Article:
There’s a saying out there on the Quest Trail, “If you’re going to break down or need help, do it when Brent Sass is behind you” and that always seems to happen on Eagle Summit. While climbing to the top of the Quest world, Sass has given aide to more than one fellow competitor who was in dire straights. One year it was a musher with a prosthetic leg. Sass came upon the stranded musher and team, took his own team to the top then returned on foot and led the other team to the top. One year he gave aid to a hypothermic Hans Gott. Brent would probably scoff at the title of Good Samaritan because on the trail, that’s just what you do, help others in need but he has won SIX sportsmanship awards.
Tattooed on Brent’s left forearm is some pretty good advice – ATTITUDE is EVERYTHING. Some time ago a fellow who’d carried it for some thirty years gave him a medal with the mantra. Knowing his uncanny ability to lose things, Brent drilled a hole in the disk, placed it on a chain to wear as a necklace. While he didn’t lose it, the medal got in the way. That’s when he decided to have the catchphrase made into a very permanent tattoo. During the Iditarod and Quest, when a reminder about the importance of a positive attitude might be useful, Sass probably never sees the bare skin of his forearm but he’s internalized the concept. Attitude IS everything. Attitudes are contagious. Is your attitude worth catching or is your attitude like a bad cold or the flu that nobody wants to catch?” Sass lives the mantra. He welcomes challenge and knows that the difference between an adventure and an ordeal is wrapped up in his attitude.
Brent says that he has many goals and adds to the long list daily. In his life as a musher he aspires to win both the Iditarod and the Yukon Quest. As of now, Sass has committed to running the 2014 Quest where he’s finished in the top ten six times in seven runs, capturing 3rd place in 2013. He has yet to break into the top ten in the Iditarod but claimed the honor of Rookie of the Year on 2012. Word from Brent is that he’ll focus on capturing the Quest and then focus on Iditarod. Good luck Brent and thanks for sharing your inspiring stories.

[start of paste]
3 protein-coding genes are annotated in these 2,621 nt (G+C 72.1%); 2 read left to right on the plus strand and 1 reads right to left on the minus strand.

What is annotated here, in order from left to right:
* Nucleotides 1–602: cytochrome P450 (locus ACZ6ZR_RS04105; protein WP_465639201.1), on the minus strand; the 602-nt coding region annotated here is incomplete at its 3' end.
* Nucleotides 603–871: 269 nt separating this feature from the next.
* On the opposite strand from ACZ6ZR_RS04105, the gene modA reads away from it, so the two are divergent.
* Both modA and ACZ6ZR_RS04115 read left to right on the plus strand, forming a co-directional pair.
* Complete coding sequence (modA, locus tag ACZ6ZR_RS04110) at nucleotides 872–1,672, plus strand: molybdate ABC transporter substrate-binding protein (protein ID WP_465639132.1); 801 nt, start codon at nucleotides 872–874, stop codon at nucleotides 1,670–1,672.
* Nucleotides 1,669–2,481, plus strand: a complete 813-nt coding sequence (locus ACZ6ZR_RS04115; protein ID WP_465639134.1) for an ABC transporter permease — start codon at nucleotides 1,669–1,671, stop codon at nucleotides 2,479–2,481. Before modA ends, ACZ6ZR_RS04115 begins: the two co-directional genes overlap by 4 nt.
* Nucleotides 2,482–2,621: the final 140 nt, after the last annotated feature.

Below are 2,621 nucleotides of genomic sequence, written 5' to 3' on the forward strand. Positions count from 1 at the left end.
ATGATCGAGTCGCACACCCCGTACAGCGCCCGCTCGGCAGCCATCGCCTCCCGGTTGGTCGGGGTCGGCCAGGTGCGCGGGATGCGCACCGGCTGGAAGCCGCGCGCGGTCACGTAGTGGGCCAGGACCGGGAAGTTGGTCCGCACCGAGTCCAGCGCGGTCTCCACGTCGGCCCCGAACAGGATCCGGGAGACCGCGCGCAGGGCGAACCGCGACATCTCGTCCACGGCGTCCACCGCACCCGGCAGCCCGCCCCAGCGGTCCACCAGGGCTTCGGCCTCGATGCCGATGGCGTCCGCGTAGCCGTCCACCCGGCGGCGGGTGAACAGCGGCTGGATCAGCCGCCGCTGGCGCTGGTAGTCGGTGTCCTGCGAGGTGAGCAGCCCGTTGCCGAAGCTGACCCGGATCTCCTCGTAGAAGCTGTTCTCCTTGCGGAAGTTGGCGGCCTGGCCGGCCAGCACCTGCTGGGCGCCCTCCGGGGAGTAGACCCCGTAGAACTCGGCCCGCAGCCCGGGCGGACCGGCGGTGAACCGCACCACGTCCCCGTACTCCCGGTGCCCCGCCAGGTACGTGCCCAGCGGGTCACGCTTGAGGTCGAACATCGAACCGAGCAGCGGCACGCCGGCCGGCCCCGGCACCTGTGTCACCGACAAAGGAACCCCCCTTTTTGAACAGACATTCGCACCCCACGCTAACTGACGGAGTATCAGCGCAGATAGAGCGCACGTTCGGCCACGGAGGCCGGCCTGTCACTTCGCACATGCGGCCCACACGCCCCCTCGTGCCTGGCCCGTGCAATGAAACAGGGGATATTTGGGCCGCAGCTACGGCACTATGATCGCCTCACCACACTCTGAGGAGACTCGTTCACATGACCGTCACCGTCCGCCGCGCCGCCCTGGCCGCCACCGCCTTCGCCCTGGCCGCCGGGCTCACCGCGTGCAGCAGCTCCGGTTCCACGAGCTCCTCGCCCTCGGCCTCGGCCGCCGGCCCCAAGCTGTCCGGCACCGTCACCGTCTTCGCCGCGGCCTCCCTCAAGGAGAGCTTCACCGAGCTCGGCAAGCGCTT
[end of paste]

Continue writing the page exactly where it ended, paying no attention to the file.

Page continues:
Photo essayist, Albert Lewis went to the Ceremonial Start of Iditarod XL. From that experience he was moved to author Born to Run: Athletes of the Iditarod. Lewis had many years of experience in the field of fashion photography with big name companies, Neiman Marcus, Nordstrom, Target and The North Face to name a few. He aspired to create a book set apart from all the other available books about sled dogs and mushing. He chose to create a sort of fashion statement about the greatest athletes on earth. Was it a stretch to seek and present the fashionable side of the dog that’s so well known for its function?
To capture the photos necessary for this amazing coffee table chronicle that’s a must for mushing enthusiasts and dog lovers, Lewis set out on a grueling photo expedition. He contacted mushers, made appointments then shot for 25 days, capturing images of 360 dogs, traveling 4,800 miles between 36 kennels and then he’d spend twenty hours editing a day’s worth of canine images. All this he did with the intent of capturing and revealing the personality and athleticism of the sled dog. Albert said all of the dogs were lovable but specifically he’d ask mushers to choose dogs that had interesting facial features, were famous or of interesting character and were well behaved who might ham it up a bit posing for the camera.
Many thanks to Brent and Albert for sharing their passion for sled dogs at the Midwest Musher Symposium and Teacher’s Conference.